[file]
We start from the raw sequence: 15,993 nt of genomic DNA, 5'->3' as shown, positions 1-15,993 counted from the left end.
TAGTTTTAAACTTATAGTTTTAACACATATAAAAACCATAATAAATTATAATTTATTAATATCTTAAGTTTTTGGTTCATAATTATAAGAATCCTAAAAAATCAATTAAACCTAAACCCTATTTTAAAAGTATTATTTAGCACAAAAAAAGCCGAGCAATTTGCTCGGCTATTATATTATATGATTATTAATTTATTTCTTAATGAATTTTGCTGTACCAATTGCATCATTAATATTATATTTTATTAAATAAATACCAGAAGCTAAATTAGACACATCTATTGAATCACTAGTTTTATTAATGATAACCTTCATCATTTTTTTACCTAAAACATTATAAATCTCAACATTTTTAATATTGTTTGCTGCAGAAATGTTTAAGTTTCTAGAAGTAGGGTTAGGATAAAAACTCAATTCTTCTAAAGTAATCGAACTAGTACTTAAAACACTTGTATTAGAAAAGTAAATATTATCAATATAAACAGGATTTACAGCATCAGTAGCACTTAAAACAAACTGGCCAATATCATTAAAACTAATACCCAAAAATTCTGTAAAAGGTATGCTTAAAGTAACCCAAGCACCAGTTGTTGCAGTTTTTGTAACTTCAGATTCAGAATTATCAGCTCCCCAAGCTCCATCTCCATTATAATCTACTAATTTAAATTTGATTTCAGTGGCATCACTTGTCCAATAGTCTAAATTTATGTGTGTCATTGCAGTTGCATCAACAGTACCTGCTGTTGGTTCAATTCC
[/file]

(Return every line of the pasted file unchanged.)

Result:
We start from the raw sequence: 15,993 nt of genomic DNA, 5'->3' as shown, positions 1-15,993 counted from the left end.
TAGTTTTAAACTTATAGTTTTAACACATATAAAAACCATAATAAATTATAATTTATTAATATCTTAAGTTTTTGGTTCATAATTATAAGAATCCTAAAAAATCAATTAAACCTAAACCCTATTTTAAAAGTATTATTTAGCACAAAAAAAGCCGAGCAATTTGCTCGGCTATTATATTATATGATTATTAATTTATTTCTTAATGAATTTTGCTGTACCAATTGCATCATTAATATTATATTTTATTAAATAAATACCAGAAGCTAAATTAGACACATCTATTGAATCACTAGTTTTATTAATGATAACCTTCATCATTTTTTTACCTAAAACATTATAAATCTCAACATTTTTAATATTGTTTGCTGCAGAAATGTTTAAGTTTCTAGAAGTAGGGTTAGGATAAAAACTCAATTCTTCTAAAGTAATCGAACTAGTACTTAAAACACTTGTATTAGAAAAGTAAATATTATCAATATAAACAGGATTTACAGCATCAGTAGCACTTAAAACAAACTGGCCAATATCATTAAAACTAATACCCAAAAATTCTGTAAAAGGTATGCTTAAAGTAACCCAAGCACCAGTTGTTGCAGTTTTTGTAACTTCAGATTCAGAATTATCAGCTCCCCAAGCTCCATCTCCATTATAATCTACTAATTTAAATTTGATTTCAGTGGCATCACTTGTCCAATAGTCTAAATTTATGTGTGTCATTGCAGTTGCATCAACAGTACCTGCTGTTGGTTCAATTCC